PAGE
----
ESCANABA — Three people graduated yesterday from the Delta County Drug Court. Graduating were Josh Curry, Jennifer Nelson and Zach Hamilton. All three faced drug related charges and chose the drug court program over jail.
Nelson was hooked on opioids. As a nurse, she says she called in her own prescriptions. Yesterday, she put that behind her as a graduate of the Delta County Drug Court. She says she put her family through a lot and realizes that loved her more than she loved herself.
“Drug court has helped me to understand my addiction and helped to show me it’s possible to enjoy life sober,” Nelson said. “I’m still a drug addict. I always will be. But today, by the grace of God, hard work and determination, I’m a drug addict in recovery.”
Hamilton dropped out of high school. In the drug court program, he finished his degree and went to Bay College. He says the path he was on should have ended in death.
I’ve said this more than once but I’m so glad I got arrested on October 6, 2016. I didn’t know it at the time but it was the beginning of the rest of my life. I was slow but surely dying. But I thought that was my only option,” Hamilton said.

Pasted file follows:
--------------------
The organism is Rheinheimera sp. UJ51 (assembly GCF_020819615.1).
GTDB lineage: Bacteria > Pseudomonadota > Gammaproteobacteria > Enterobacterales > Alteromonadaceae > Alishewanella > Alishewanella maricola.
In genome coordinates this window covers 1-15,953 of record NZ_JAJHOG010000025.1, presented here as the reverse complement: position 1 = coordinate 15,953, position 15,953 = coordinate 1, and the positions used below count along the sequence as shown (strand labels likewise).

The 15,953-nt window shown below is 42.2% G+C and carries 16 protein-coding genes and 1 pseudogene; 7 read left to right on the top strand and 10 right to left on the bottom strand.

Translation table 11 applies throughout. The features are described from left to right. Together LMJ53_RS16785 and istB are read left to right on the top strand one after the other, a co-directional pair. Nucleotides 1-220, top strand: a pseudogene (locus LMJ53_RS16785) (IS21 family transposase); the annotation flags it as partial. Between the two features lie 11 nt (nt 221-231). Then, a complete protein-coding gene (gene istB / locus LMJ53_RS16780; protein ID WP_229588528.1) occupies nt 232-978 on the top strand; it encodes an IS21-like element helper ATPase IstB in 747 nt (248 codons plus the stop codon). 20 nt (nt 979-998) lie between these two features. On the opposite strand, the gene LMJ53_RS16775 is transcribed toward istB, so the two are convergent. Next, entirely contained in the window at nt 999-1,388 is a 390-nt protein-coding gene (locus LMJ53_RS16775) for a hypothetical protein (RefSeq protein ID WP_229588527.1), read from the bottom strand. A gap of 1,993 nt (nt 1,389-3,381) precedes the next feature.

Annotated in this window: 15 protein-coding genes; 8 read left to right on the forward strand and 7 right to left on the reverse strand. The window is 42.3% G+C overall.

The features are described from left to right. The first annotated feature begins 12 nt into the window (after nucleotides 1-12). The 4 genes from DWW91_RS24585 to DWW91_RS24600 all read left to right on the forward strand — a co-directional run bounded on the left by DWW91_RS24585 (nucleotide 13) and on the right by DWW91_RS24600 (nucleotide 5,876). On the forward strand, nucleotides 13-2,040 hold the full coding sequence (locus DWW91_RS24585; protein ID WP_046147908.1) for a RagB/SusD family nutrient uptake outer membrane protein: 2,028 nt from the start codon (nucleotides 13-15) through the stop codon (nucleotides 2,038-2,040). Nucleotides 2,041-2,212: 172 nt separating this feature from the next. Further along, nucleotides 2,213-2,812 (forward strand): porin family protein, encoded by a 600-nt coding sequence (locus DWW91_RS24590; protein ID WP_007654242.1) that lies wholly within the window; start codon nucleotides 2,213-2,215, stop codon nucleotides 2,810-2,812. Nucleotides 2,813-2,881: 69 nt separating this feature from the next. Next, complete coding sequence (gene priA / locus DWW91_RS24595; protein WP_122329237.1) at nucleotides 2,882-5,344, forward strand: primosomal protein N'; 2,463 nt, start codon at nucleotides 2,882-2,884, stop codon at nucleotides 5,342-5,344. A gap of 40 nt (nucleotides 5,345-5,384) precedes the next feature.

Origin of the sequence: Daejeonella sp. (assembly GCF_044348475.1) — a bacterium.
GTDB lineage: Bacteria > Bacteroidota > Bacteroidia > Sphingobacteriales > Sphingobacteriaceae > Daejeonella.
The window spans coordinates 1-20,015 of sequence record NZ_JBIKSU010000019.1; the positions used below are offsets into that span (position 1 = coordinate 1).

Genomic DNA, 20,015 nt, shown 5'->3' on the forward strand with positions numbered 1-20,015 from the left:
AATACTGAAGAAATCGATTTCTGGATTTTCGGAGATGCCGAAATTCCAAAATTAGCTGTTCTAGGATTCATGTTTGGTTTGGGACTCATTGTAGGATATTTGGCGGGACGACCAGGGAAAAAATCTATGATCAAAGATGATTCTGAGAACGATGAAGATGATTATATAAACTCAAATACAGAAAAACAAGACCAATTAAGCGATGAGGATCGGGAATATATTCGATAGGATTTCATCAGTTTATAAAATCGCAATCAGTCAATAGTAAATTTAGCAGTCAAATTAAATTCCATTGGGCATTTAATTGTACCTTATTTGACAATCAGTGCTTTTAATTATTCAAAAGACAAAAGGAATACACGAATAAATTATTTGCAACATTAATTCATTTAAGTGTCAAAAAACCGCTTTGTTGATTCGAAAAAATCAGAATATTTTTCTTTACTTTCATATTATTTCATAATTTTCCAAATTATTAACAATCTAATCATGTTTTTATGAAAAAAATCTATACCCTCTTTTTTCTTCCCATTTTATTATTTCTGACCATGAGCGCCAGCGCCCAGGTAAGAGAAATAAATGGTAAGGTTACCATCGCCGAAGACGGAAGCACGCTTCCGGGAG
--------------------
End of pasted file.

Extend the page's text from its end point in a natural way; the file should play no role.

Curry’s grandfather wrote a testimony thanking the drug court for rescuing Curry.
Each were presented a certificate from Delta County District Court Judge Steve Parks at yesterday’s event.
The Keynote speaker at the Delta County Drug Court graduation yesterday was Marinette County Circuit Court Judge James Morrison. He said the three participants have turned their lives around and showed that the drug court program works.
“These three people who have come back to us have proven that there is a solution to this problem that nobody can run and say it’s bigger than me. These three people are now ambassadors of change that works,” Morrison said.
Morrison says drug court is not an easy program to succeed in. Participants have to complete various phases in order to graduate. A total of six have now completed the program.